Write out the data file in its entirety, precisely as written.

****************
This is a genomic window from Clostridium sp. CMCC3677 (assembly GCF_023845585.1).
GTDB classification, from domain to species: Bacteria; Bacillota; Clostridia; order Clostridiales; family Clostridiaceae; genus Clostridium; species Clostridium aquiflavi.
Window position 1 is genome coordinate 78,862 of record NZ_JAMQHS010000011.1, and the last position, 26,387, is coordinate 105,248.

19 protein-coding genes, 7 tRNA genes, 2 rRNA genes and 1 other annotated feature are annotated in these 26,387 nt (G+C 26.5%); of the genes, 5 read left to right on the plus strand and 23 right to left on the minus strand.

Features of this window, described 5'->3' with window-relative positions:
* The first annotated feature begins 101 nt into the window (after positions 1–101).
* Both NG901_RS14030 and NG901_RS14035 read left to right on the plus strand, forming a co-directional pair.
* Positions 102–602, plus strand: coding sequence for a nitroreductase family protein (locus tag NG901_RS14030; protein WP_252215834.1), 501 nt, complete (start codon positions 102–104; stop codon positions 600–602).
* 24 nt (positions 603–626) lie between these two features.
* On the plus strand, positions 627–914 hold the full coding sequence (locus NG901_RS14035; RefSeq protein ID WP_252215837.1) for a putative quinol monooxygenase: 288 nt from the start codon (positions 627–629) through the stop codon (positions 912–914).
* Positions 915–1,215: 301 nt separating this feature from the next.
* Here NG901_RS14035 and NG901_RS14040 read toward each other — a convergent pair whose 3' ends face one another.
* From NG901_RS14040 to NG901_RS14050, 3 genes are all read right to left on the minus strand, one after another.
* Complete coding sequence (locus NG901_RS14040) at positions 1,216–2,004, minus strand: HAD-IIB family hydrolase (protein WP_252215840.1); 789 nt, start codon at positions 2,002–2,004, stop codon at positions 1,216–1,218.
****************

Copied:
This is a genomic window from Clostridium sp. CMCC3677 (assembly GCF_023845585.1).
GTDB classification, from domain to species: Bacteria; Bacillota; Clostridia; order Clostridiales; family Clostridiaceae; genus Clostridium; species Clostridium aquiflavi.
Window position 1 is genome coordinate 78,862 of record NZ_JAMQHS010000011.1, and the last position, 26,387, is coordinate 105,248.

19 protein-coding genes, 7 tRNA genes, 2 rRNA genes and 1 other annotated feature are annotated in these 26,387 nt (G+C 26.5%); of the genes, 5 read left to right on the plus strand and 23 right to left on the minus strand.

Features of this window, described 5'->3' with window-relative positions:
* The first annotated feature begins 101 nt into the window (after positions 1–101).
* Both NG901_RS14030 and NG901_RS14035 read left to right on the plus strand, forming a co-directional pair.
* Positions 102–602, plus strand: coding sequence for a nitroreductase family protein (locus tag NG901_RS14030; protein WP_252215834.1), 501 nt, complete (start codon positions 102–104; stop codon positions 600–602).
* 24 nt (positions 603–626) lie between these two features.
* On the plus strand, positions 627–914 hold the full coding sequence (locus NG901_RS14035; RefSeq protein ID WP_252215837.1) for a putative quinol monooxygenase: 288 nt from the start codon (positions 627–629) through the stop codon (positions 912–914).
* Positions 915–1,215: 301 nt separating this feature from the next.
* Here NG901_RS14035 and NG901_RS14040 read toward each other — a convergent pair whose 3' ends face one another.
* From NG901_RS14040 to NG901_RS14050, 3 genes are all read right to left on the minus strand, one after another.
* Complete coding sequence (locus NG901_RS14040) at positions 1,216–2,004, minus strand: HAD-IIB family hydrolase (protein WP_252215840.1); 789 nt, start codon at positions 2,002–2,004, stop codon at positions 1,216–1,218.